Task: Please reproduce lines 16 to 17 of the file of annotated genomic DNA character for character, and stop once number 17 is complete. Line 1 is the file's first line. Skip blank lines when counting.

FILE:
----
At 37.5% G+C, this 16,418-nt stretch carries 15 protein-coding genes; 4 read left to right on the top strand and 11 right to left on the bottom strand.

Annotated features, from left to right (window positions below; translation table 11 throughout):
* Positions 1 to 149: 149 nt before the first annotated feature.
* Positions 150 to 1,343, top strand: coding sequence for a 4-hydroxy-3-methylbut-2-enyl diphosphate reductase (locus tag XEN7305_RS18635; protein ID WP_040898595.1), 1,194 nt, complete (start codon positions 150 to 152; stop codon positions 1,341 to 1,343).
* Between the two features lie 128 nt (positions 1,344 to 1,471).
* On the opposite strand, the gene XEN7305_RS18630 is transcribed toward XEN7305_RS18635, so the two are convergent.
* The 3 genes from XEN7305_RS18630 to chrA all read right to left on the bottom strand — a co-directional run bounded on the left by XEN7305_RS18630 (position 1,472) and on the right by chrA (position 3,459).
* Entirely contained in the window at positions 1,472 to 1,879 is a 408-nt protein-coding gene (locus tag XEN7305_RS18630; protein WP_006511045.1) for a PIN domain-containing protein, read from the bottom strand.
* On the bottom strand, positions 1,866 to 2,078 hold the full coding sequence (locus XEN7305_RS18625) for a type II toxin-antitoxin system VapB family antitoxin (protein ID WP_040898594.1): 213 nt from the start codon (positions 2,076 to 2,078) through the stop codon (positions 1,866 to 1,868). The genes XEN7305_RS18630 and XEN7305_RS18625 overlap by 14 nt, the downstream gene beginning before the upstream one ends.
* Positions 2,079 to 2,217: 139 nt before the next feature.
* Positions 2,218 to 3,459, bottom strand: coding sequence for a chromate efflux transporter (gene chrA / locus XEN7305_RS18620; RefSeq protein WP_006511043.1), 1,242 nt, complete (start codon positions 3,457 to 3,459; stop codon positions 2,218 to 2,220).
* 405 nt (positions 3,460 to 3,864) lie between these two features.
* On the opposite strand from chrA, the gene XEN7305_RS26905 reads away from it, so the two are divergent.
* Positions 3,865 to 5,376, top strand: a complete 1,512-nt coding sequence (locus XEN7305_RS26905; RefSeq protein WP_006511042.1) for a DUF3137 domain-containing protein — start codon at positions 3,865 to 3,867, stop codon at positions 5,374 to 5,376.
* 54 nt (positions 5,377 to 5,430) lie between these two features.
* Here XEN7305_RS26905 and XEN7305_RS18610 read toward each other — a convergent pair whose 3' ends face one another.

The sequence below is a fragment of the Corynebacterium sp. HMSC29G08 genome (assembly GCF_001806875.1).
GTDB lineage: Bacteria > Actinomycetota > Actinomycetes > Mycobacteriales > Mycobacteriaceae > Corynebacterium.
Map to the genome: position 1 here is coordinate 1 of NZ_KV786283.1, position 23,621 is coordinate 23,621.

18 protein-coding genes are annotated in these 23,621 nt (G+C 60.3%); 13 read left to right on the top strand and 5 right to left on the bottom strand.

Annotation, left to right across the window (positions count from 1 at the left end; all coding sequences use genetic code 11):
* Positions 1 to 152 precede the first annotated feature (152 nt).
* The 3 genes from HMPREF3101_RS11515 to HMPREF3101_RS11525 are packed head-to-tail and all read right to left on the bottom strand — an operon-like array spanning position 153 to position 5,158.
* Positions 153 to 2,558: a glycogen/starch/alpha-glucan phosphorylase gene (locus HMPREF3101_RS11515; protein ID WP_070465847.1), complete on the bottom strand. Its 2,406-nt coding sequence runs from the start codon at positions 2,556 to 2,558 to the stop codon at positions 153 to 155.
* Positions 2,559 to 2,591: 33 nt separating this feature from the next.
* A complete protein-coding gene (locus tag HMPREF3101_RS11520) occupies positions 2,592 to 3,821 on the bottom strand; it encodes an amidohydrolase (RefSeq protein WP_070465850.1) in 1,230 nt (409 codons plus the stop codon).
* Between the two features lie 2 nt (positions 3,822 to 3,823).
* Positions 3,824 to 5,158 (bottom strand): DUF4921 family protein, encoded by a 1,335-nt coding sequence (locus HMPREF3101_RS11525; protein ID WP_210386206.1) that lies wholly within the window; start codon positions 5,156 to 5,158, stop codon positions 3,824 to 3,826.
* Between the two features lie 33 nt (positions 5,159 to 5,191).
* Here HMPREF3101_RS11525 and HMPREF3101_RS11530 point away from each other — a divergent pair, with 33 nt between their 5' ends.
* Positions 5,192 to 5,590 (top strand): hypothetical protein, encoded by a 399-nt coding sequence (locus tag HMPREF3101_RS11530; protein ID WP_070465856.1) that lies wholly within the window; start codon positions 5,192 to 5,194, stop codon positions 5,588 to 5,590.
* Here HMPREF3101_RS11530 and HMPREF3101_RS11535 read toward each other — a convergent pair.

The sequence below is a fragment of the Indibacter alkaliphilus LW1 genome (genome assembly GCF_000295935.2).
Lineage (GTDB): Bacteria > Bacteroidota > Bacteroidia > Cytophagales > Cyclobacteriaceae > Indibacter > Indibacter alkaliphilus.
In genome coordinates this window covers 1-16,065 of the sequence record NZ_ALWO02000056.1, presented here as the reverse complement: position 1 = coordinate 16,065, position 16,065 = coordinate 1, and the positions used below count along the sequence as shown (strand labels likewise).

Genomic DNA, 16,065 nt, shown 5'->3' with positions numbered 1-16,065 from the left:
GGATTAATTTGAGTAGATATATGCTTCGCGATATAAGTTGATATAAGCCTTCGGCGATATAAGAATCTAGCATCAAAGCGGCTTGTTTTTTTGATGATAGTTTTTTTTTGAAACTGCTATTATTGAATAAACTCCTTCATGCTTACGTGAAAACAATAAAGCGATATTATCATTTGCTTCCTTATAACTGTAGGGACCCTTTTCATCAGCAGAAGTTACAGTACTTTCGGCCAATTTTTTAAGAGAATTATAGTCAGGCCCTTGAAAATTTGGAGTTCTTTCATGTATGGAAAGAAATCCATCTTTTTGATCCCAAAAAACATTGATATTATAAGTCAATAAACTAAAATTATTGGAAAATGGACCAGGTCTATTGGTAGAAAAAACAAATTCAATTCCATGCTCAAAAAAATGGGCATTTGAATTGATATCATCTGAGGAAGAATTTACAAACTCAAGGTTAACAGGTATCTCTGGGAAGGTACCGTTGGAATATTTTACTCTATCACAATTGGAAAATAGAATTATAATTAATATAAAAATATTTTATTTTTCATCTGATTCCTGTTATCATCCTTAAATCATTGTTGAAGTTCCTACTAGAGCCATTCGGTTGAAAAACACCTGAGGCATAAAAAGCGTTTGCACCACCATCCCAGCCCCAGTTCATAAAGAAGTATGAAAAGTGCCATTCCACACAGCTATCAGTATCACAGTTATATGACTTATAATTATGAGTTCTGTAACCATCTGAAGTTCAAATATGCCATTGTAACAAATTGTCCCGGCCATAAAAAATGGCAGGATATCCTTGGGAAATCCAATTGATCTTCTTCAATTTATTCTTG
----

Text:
* Here XEN7305_RS26905 and XEN7305_RS18610 read toward each other — a convergent pair whose 3' ends face one another.

The sequence below is a fragment of the Corynebacterium sp. HMSC29G08 genome (assembly GCF_001806875.1).